Her memoir, Becoming, may end up being the best-selling memoir of all time, having already sold 10 million copies—a clear sign that people can't get enough Michelle, because there's no such thing as too much Michelle.

Don't like Michelle Obama? Don't care. Those of us who love her will fly our MO flags high and without apology, paying no mind to folks with cold, dead hearts who don't know a gem of a human being when they see one. There is nothing any hater can say or do to make us admire this undeniably admirable woman any less.

When it seems like the world has lost its mind—which is how it feels most days these days—I'm just going to keep coming back to this study as evidence that hope for humanity is not lost.

Here. Enjoy some real-life Michelle on Jimmy Kimmel. (GAH. WHY IS SHE SO CUTE AND AWESOME. I can't even handle it.)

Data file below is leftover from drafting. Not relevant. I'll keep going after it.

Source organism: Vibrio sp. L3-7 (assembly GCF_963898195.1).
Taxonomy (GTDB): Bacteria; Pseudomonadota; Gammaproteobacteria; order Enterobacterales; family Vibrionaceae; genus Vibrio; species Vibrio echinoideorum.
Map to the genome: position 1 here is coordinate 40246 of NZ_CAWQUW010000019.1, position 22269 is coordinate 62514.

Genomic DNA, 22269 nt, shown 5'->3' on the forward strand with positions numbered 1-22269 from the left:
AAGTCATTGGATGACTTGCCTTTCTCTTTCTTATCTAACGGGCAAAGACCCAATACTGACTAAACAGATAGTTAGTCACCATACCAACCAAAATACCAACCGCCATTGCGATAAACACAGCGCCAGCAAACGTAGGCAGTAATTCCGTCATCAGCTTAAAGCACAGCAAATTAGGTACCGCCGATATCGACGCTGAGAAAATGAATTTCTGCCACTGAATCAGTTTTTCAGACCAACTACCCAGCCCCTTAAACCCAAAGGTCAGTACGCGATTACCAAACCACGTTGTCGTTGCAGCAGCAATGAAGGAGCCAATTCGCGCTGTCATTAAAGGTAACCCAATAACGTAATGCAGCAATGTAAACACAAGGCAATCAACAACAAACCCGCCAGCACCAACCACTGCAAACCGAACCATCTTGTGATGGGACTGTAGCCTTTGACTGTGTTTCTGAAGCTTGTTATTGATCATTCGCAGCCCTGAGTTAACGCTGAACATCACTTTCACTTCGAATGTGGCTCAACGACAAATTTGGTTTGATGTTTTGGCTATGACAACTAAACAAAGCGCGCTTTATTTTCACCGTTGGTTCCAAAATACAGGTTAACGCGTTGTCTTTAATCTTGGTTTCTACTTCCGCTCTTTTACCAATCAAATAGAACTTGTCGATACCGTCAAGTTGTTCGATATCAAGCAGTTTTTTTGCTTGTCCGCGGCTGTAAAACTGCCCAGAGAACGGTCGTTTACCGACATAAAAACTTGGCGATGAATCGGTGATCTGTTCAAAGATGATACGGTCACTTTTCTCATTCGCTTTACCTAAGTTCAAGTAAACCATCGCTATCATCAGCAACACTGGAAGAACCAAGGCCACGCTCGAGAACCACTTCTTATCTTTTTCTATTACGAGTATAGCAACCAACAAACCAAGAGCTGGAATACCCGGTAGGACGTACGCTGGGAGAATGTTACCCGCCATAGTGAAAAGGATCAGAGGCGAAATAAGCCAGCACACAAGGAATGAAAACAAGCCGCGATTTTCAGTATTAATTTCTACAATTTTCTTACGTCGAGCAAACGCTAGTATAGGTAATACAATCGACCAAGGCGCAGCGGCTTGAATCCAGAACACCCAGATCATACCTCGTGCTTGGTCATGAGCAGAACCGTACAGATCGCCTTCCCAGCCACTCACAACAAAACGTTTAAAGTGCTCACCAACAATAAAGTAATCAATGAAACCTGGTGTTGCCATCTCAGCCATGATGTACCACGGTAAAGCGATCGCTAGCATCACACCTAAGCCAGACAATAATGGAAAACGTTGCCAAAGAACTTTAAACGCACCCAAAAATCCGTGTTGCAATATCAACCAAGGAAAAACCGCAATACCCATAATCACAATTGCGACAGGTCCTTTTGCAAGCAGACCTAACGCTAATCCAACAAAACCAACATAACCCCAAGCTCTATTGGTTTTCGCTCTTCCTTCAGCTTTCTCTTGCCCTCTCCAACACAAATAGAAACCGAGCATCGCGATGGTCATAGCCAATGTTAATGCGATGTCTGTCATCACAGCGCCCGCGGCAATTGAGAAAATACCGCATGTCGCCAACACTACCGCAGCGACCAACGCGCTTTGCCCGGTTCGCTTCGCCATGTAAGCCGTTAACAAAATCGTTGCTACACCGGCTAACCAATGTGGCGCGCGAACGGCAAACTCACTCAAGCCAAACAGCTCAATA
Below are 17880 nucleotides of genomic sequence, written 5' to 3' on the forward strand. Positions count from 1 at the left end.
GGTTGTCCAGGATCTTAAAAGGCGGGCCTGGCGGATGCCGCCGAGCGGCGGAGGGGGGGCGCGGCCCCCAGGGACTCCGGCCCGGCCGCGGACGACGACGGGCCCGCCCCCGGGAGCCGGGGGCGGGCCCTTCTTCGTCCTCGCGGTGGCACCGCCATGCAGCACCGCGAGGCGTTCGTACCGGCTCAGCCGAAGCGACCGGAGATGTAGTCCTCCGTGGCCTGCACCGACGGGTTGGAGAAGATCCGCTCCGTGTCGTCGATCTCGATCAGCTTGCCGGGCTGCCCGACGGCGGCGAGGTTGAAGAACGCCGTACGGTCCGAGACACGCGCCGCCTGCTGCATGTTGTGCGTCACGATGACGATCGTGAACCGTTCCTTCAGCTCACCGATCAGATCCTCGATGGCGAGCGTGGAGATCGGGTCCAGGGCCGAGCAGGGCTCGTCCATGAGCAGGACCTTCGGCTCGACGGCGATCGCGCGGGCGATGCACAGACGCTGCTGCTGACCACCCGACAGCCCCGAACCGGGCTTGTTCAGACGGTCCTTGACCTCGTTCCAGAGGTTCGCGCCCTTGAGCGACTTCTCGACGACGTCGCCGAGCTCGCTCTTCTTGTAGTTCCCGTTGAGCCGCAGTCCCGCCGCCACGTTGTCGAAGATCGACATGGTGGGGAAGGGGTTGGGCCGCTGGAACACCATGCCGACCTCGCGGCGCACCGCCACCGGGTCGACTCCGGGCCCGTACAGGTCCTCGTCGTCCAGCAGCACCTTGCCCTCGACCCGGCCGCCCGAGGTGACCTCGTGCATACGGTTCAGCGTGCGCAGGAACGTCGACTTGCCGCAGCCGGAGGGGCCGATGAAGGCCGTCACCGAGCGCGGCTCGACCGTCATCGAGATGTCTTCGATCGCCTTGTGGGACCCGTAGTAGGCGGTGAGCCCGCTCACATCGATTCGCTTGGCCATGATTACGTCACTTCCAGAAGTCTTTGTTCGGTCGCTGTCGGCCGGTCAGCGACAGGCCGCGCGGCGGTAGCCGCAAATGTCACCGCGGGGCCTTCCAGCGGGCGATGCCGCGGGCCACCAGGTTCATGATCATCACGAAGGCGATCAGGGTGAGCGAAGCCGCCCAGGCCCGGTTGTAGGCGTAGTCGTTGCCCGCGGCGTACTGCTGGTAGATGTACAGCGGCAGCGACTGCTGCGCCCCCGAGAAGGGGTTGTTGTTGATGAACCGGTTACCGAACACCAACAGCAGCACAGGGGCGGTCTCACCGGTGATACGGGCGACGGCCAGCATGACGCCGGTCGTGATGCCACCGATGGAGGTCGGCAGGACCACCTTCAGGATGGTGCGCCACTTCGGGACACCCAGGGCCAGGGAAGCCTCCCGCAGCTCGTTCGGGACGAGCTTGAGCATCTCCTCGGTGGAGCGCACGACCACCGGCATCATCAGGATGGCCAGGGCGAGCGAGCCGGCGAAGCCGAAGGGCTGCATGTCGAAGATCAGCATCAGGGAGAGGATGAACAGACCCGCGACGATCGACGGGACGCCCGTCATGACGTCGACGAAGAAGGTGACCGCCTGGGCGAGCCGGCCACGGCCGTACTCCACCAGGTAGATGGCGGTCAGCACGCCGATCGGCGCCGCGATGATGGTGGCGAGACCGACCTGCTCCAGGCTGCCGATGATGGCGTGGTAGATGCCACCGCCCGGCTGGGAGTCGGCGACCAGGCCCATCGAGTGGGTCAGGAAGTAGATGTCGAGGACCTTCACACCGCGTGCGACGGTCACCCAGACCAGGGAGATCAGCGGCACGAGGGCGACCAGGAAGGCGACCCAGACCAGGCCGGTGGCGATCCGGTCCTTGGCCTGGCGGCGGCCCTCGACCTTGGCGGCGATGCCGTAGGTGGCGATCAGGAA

Michelle & Barack Obama are Boring Now www.youtube.com

Most Shared
via EarthFix / Flickr

What will future generations never believe that we tolerated in 2019?

Dolphin and orca captivity, for sure. They'll probably shake their heads at how people died because they couldn't afford healthcare. And, they'll be completely mystified at the amount of food some people waste while others go starving.

According to Biological Diversity, "An estimated 40 percent of the food produced in the United States is wasted every year, costing households, businesses and farms about $218 billion annually."

There are so many things wrong with this.

First of all it's a waste of money for the households who throw out good food. Second, it's a waste of all of the resources that went into growing the food, including the animals who gave their lives for the meal. Third, there's something very wrong with throwing out food when one in eight Americans struggle with hunger.

Supermarkets are just as guilty of this unnecessary waste as consumers. About 10% of all food waste are supermarket products thrown out before they've reached their expiration date.

Three years ago, France took big steps to combat food waste by making a law that bans grocery stores from throwing away edible food.According to the new ordinance, stores can be fined for up to $4,500 for each infraction.